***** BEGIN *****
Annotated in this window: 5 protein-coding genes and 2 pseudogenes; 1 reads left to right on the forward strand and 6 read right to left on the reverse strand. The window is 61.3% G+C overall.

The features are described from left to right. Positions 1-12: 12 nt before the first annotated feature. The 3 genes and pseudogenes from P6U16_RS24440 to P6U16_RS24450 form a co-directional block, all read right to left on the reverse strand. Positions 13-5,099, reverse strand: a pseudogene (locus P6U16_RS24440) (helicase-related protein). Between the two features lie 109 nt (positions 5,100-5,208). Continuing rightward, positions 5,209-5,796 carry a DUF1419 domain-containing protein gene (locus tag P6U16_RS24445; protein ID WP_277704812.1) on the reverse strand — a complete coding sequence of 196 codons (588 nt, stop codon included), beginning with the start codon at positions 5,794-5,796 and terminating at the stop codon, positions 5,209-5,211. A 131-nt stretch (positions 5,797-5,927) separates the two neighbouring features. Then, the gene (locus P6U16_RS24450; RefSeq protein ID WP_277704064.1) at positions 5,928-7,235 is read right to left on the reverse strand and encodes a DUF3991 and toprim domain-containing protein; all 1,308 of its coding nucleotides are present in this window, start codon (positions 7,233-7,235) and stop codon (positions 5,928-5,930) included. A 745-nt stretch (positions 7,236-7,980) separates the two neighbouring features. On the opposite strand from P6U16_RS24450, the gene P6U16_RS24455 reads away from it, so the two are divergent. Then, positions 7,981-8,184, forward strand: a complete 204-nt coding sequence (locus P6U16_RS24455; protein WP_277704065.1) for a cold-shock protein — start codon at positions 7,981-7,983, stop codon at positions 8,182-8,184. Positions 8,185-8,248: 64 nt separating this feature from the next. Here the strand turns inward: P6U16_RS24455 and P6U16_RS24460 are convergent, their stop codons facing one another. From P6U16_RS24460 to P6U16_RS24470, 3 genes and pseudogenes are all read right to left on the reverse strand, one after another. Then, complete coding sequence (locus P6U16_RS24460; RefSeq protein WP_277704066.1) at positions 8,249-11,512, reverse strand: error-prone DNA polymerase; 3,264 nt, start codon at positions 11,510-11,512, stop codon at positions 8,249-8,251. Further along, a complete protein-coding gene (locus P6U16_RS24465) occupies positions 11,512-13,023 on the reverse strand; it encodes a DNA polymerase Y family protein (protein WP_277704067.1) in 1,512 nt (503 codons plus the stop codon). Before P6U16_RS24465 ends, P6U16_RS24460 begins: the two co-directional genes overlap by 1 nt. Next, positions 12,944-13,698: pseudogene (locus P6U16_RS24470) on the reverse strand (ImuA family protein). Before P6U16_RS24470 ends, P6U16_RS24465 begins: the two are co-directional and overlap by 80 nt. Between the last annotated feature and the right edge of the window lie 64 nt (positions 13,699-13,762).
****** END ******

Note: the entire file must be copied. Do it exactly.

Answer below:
Annotated in this window: 5 protein-coding genes and 2 pseudogenes; 1 reads left to right on the forward strand and 6 read right to left on the reverse strand. The window is 61.3% G+C overall.

The features are described from left to right. Positions 1-12: 12 nt before the first annotated feature. The 3 genes and pseudogenes from P6U16_RS24440 to P6U16_RS24450 form a co-directional block, all read right to left on the reverse strand. Positions 13-5,099, reverse strand: a pseudogene (locus P6U16_RS24440) (helicase-related protein). Between the two features lie 109 nt (positions 5,100-5,208). Continuing rightward, positions 5,209-5,796 carry a DUF1419 domain-containing protein gene (locus tag P6U16_RS24445; protein ID WP_277704812.1) on the reverse strand — a complete coding sequence of 196 codons (588 nt, stop codon included), beginning with the start codon at positions 5,794-5,796 and terminating at the stop codon, positions 5,209-5,211. A 131-nt stretch (positions 5,797-5,927) separates the two neighbouring features. Then, the gene (locus P6U16_RS24450; RefSeq protein ID WP_277704064.1) at positions 5,928-7,235 is read right to left on the reverse strand and encodes a DUF3991 and toprim domain-containing protein; all 1,308 of its coding nucleotides are present in this window, start codon (positions 7,233-7,235) and stop codon (positions 5,928-5,930) included. A 745-nt stretch (positions 7,236-7,980) separates the two neighbouring features. On the opposite strand from P6U16_RS24450, the gene P6U16_RS24455 reads away from it, so the two are divergent. Then, positions 7,981-8,184, forward strand: a complete 204-nt coding sequence (locus P6U16_RS24455; protein WP_277704065.1) for a cold-shock protein — start codon at positions 7,981-7,983, stop codon at positions 8,182-8,184. Positions 8,185-8,248: 64 nt separating this feature from the next. Here the strand turns inward: P6U16_RS24455 and P6U16_RS24460 are convergent, their stop codons facing one another. From P6U16_RS24460 to P6U16_RS24470, 3 genes and pseudogenes are all read right to left on the reverse strand, one after another. Then, complete coding sequence (locus P6U16_RS24460; RefSeq protein WP_277704066.1) at positions 8,249-11,512, reverse strand: error-prone DNA polymerase; 3,264 nt, start codon at positions 11,510-11,512, stop codon at positions 8,249-8,251. Further along, a complete protein-coding gene (locus P6U16_RS24465) occupies positions 11,512-13,023 on the reverse strand; it encodes a DNA polymerase Y family protein (protein WP_277704067.1) in 1,512 nt (503 codons plus the stop codon). Before P6U16_RS24465 ends, P6U16_RS24460 begins: the two co-directional genes overlap by 1 nt. Next, positions 12,944-13,698: pseudogene (locus P6U16_RS24470) on the reverse strand (ImuA family protein). Before P6U16_RS24470 ends, P6U16_RS24465 begins: the two are co-directional and overlap by 80 nt. Between the last annotated feature and the right edge of the window lie 64 nt (positions 13,699-13,762).